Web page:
The Gebco-Nippon Foundations bathymetric map of the Hawaiian Islands
It was dark down there,” says Dr Jon Copley. Five years ago, the associate professor of ocean exploration at the University of Southampton joined Japanese scientists on the first manned mission to the deepest known hydrothermal vents, 5,000m down on the ocean floor….
It was great to be able to speak to the great British explorer Sir Ranulph Fiennes for the piece.
Check out my latest hit piece for the i paper in full below, or the original by following the link here. The feature made Editor’s choice and the Daily Newsletter.
It was dark down there,” says Dr Jon Copley. Five years ago, the associate professor of ocean exploration at the University of Southampton joined Japanese scientists on the first manned mission to the deepest known hydrothermal vents, 5,000m down on the ocean floor.
“In the lights of the submarine, I saw a landscape that had been shaped by volcanic eruptions. Lava formations frozen into incredible twisted shapes. The soft rain of green snow, which is organic particles coming down from above and which blankets everything,” he says.
It has been estimated that less than 20 per cent of the seabed has been mapped. Two years ago, the Shell Ocean Discovery XPrize competition was launched to encourage the development of technology to speed up the process. It is a $7m (£5.4m) global competition to advance ocean technologies for rapid, unmanned and high-resolution ocean exploration.
The race to map the ocean floor
The inconclusive hunt for the missing MH370 airliner shows what a massive undertaking mapping the ocean floor is. The hydrothermal vents Copley dived to were only discovered in the 1970s.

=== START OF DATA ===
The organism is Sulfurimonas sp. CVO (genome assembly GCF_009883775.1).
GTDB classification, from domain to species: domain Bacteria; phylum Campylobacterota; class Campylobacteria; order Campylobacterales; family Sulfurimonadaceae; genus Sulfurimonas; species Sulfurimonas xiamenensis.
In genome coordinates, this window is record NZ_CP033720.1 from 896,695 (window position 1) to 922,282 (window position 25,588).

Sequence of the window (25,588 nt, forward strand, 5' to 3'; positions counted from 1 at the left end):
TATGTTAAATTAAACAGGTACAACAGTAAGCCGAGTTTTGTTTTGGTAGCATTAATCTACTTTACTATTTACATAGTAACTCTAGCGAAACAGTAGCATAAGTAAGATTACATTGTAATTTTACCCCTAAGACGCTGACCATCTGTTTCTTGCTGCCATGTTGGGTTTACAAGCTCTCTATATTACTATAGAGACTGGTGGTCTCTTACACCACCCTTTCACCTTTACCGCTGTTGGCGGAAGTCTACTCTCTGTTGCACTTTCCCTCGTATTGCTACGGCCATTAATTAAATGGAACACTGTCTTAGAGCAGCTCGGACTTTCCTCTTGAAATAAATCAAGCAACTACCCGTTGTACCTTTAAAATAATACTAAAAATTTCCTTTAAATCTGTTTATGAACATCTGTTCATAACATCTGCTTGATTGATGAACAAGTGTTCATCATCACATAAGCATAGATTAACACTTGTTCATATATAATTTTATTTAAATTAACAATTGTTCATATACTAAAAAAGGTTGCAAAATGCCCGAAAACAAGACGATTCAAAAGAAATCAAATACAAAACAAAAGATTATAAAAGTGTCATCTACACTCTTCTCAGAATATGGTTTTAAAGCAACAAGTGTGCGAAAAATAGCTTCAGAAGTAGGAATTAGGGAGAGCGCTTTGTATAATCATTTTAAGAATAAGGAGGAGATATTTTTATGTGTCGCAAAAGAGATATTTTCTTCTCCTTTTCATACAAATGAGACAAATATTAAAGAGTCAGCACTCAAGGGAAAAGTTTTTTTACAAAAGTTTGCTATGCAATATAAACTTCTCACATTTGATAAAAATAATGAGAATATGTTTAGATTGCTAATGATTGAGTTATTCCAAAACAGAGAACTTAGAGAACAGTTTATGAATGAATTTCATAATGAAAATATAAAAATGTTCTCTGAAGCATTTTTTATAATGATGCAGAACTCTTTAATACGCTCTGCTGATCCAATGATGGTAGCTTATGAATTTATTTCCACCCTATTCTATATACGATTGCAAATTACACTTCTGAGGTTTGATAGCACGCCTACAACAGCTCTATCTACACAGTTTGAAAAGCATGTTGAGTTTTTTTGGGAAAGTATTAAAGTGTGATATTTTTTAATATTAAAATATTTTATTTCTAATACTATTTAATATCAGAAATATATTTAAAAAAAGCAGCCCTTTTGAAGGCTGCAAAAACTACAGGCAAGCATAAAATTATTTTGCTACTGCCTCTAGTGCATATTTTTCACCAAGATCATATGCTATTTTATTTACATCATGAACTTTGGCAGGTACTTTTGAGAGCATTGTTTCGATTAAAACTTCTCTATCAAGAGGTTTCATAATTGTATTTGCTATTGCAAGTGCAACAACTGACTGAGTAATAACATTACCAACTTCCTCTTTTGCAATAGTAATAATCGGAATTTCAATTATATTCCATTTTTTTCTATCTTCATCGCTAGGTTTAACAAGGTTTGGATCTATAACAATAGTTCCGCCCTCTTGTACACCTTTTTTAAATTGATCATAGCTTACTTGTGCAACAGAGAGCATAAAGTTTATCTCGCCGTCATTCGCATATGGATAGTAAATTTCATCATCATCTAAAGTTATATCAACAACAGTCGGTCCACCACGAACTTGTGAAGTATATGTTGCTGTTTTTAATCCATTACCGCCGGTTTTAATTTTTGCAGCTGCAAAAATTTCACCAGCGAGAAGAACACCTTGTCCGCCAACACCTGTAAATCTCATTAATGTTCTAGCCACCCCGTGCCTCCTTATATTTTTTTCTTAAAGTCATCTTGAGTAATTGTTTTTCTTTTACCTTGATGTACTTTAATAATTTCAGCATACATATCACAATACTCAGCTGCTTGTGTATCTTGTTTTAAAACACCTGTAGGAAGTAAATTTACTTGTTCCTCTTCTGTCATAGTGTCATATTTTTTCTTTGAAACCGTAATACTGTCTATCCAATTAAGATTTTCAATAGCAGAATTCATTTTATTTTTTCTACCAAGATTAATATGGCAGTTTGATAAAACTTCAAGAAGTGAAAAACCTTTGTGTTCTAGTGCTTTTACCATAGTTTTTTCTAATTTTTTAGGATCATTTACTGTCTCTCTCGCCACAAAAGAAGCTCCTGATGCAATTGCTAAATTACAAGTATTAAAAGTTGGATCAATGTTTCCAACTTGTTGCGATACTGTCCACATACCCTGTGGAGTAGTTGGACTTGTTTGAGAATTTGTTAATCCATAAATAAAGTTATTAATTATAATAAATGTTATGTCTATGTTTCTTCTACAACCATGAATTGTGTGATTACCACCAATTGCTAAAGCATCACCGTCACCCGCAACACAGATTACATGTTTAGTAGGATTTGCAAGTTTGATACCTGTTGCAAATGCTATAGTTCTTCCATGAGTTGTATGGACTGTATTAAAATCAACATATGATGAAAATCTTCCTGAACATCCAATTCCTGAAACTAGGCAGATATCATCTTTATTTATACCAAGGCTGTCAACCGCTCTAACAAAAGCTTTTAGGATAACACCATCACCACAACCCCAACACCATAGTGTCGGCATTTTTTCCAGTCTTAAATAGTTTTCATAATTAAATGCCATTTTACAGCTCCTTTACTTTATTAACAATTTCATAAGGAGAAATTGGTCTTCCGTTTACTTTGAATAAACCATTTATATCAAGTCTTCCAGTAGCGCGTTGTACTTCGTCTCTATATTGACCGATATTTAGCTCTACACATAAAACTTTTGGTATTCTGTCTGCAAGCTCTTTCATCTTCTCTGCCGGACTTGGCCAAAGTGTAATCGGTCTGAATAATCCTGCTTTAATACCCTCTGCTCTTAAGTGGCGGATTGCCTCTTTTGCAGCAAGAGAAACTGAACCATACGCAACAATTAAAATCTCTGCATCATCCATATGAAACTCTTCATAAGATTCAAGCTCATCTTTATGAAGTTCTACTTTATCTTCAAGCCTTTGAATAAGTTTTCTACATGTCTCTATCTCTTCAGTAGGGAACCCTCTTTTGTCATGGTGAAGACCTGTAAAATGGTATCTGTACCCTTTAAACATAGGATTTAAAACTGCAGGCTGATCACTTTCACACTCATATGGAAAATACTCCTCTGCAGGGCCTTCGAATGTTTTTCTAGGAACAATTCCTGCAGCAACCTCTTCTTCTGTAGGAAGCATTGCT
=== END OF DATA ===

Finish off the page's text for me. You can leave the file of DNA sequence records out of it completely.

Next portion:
“People say that there is nowhere left to explore on this planet. They are wrong!” says British explorer Sir Ranulph Fiennes, who is due to launch his own expedition to the seabed soon. “The ocean floor is the last place left on Earth to explore. About 70 per cent of the Earth’s surface is covered by oceans, yet our maps of the ocean floor are less detailed than our maps of the surface of Mars and Venus.
“Now the race is on to map them to an unprecedented level of detail. We won’t discover Atlantis, but we will discover cities that did sink below the waves, forgotten shipwrecks, new species of animals – perhaps even new kinds of life – and amazing new geological formations.”
Sir Ranulph Fiennes (Photo: Getty)
The economic drive for knowledge
There are a number of companies and organisations already in the running. Last year the Nippon Foundation-Gebco Seabed 2030 Project grabbed the headlines when it set itself the goal to produce the first definitive map of the world ocean floor by 2030. The Nippon Foundation is one of Japan’s largest foundations.
Gebco (General Bathymetric Chart of the Oceans) is an international team of experts that has the authority to map the entire ocean. Some would say economics, in the form of commercial deep-sea mining, is the main driver to map the sea. More comprehensive maps are vital if rare metal alloys, oil and even diamonds are going to be mined there.
“What matters are the reasons that you use the map rather than the mapping itself,” says Copley. “Yes, maps will help deep-sea mining, but the maps will also help us create marine protection zones.”